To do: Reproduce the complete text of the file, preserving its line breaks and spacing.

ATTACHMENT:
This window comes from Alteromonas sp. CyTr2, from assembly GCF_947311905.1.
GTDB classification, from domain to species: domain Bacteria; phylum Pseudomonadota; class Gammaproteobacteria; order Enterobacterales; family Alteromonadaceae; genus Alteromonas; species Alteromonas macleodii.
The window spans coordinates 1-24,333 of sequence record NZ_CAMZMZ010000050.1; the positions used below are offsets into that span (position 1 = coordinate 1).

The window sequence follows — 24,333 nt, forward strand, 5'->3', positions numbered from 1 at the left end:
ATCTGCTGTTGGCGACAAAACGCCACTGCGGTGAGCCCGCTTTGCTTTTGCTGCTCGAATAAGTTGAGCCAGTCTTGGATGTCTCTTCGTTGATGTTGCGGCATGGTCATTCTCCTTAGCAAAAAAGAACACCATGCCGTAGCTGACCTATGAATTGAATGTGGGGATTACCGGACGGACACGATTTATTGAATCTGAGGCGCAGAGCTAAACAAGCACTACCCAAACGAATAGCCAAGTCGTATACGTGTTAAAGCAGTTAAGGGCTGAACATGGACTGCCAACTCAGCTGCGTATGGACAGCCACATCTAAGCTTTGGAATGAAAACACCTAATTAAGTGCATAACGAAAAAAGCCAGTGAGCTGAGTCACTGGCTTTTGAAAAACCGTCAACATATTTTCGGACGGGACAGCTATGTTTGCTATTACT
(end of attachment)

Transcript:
This window comes from Alteromonas sp. CyTr2, from assembly GCF_947311905.1.
GTDB classification, from domain to species: domain Bacteria; phylum Pseudomonadota; class Gammaproteobacteria; order Enterobacterales; family Alteromonadaceae; genus Alteromonas; species Alteromonas macleodii.
The window spans coordinates 1-24,333 of sequence record NZ_CAMZMZ010000050.1; the positions used below are offsets into that span (position 1 = coordinate 1).

The window sequence follows — 24,333 nt, forward strand, 5'->3', positions numbered from 1 at the left end:
ATCTGCTGTTGGCGACAAAACGCCACTGCGGTGAGCCCGCTTTGCTTTTGCTGCTCGAATAAGTTGAGCCAGTCTTGGATGTCTCTTCGTTGATGTTGCGGCATGGTCATTCTCCTTAGCAAAAAAGAACACCATGCCGTAGCTGACCTATGAATTGAATGTGGGGATTACCGGACGGACACGATTTATTGAATCTGAGGCGCAGAGCTAAACAAGCACTACCCAAACGAATAGCCAAGTCGTATACGTGTTAAAGCAGTTAAGGGCTGAACATGGACTGCCAACTCAGCTGCGTATGGACAGCCACATCTAAGCTTTGGAATGAAAACACCTAATTAAGTGCATAACGAAAAAAGCCAGTGAGCTGAGTCACTGGCTTTTGAAAAACCGTCAACATATTTTCGGACGGGACAGCTATGTTTGCTATTACT